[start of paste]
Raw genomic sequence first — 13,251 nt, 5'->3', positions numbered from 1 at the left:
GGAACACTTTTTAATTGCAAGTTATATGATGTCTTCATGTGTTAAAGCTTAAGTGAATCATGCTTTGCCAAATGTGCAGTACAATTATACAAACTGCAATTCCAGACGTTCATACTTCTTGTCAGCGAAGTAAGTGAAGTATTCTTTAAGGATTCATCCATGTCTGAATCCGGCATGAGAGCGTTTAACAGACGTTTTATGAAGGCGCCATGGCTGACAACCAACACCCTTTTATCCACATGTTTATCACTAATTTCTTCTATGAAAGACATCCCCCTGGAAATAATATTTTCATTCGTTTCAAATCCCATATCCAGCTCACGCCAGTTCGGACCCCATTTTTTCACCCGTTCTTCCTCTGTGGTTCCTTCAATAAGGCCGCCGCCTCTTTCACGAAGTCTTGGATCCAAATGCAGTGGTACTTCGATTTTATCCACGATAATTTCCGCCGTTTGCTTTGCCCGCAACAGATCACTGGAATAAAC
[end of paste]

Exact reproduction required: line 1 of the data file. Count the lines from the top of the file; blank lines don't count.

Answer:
Raw genomic sequence first — 13,251 nt, 5'->3', positions numbered from 1 at the left: